Oh my goodness, we just moved! Our kitchen is now in Westchester, although still in many many boxes. I've gotten pretty behind on my posts and until Io find my Kitchenaide again things will be a bit sporadic. But before I got everything boxed up, I managed to eek out a cake for my daughter's birthday (since birthdays care nothing for whether you are moving or not). She was very specific in her request, she wanted a unicorn with a rainbow – no make that an alicorn, but definitely a rainbow. (My daughter is a huge fan of MLP). I've made her a rainbow cake before – that didn't go over well. She loved the way the layers looked but hated the cake. So I suggested the rainbow be in the frosting this time and well, I only know of five alicorns (now that Cadence had her baby… um, yeah – I know a bit too much about the pony universe) so what about Twilight Sparkle? Twilight was acceptable. Phew. Now how to get it done?
I'm not a big fan of fondant. Don't get me wrong, it often looks stunning and you can get such a perfect picture of a kid's favorite character or just about anything you like. I just have this thing about serving someone something that they are expected to just push to the side. I know fondant is edible and you can make somewhat tasty versions, but for the most part - it's pretty gross. I also know I should probably get over it, there is still cake and frosting underneath after all. So far, no luck. Add to pile that I'm not the greatest piper and I insist on using European style buttercream instead of a more sturdy and consistent American style. Let's just say that cake decorating is a challenge.
At the end of the day, it's more important to me that a cake tastes good - no great - then it looks perfect. I know, I know - you eat with your eyes first. Sigh. So I'm working on getting better at piping. But until that magical day happens, I've picked up a couple of tricks that have helped me turn out some pretty impressive cakes (if I do say so myself).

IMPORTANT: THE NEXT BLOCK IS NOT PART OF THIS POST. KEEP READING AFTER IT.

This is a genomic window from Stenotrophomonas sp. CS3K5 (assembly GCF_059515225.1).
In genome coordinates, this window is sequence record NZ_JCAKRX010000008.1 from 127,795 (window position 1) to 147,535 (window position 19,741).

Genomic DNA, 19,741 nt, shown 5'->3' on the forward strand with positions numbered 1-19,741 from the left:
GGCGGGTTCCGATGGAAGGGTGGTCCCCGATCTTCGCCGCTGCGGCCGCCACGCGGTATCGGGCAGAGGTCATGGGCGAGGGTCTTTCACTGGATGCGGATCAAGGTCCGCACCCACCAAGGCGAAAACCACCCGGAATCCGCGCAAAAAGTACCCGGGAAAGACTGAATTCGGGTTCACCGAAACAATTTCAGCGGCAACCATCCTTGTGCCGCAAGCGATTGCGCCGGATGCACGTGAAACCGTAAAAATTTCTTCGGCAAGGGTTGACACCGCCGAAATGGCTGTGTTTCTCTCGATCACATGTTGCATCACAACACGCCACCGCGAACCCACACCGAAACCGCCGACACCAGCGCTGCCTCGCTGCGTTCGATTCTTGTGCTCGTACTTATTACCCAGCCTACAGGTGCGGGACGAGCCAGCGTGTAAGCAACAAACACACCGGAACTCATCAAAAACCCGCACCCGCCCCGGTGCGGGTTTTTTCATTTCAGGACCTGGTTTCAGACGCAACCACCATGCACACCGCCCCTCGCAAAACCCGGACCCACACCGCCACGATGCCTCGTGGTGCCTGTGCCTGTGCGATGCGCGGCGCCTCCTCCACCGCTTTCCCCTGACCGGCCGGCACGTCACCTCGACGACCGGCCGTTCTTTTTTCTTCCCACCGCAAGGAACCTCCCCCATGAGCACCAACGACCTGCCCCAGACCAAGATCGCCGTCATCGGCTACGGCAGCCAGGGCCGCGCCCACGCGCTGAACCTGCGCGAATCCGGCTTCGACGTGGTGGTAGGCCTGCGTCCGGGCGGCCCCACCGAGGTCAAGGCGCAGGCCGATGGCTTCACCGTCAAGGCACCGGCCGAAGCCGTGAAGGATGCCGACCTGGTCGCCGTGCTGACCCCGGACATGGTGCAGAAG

My favorite technique so far is a buttercream transfer. I usually transfer the entire top of the cake so that its seamless you don't get a floating image. I also think you can control the spacing better if you do it that way. But, let me back up a bit - a buttercream transfer is where you trace a backwards image of what you want in buttercream and then freeze it, flip it over and place it on the cake. Sounds crazy but it's actually pretty easy to do and as long as your image isn't too intricate, the end result can look pretty great.
The first step is to choose a design of the cake. I'm a bit old school so I like to print out my pieces and then lay them out on a piece of tracing paper. I draw out the edge of the cake - it's easy to use the pan and trace the edge and then back off a half inch or so from that. Once I have the design laid out the way I want, I glue it down on the paper and I print out a reverse image of each component. Then I flip the page over and line up and glue the reverse images. Now I have a reverse design. It's important that everything be in reverse, even the words if those are part of your design. You don't want the recipient to need a mirror to read it.
Now that I have a reverse design, I make a bunch of buttercream. I usually prepare more buttercream than I think I will need. I made two batches of Swiss Meringue for this Twilight transfer and then more for the cake. Next mix all the colors you will need. Twilight had a lot of colors going on (maybe too many) so I worked on that one in stages. After doing it that way, I think it is better to mix it all up front - but do what works best for you. Simplify where you can, complex designs do tend to get a little lost. At least, they do for me. I put all of my colors into piping bags - you don't have to have tips for this, you can just snip off the end. But, I find that the smaller tips give you better control and so a better final image - so I end up juggling my tips around so I'm tracing most of the image with a bag with a tip, if not the whole thing.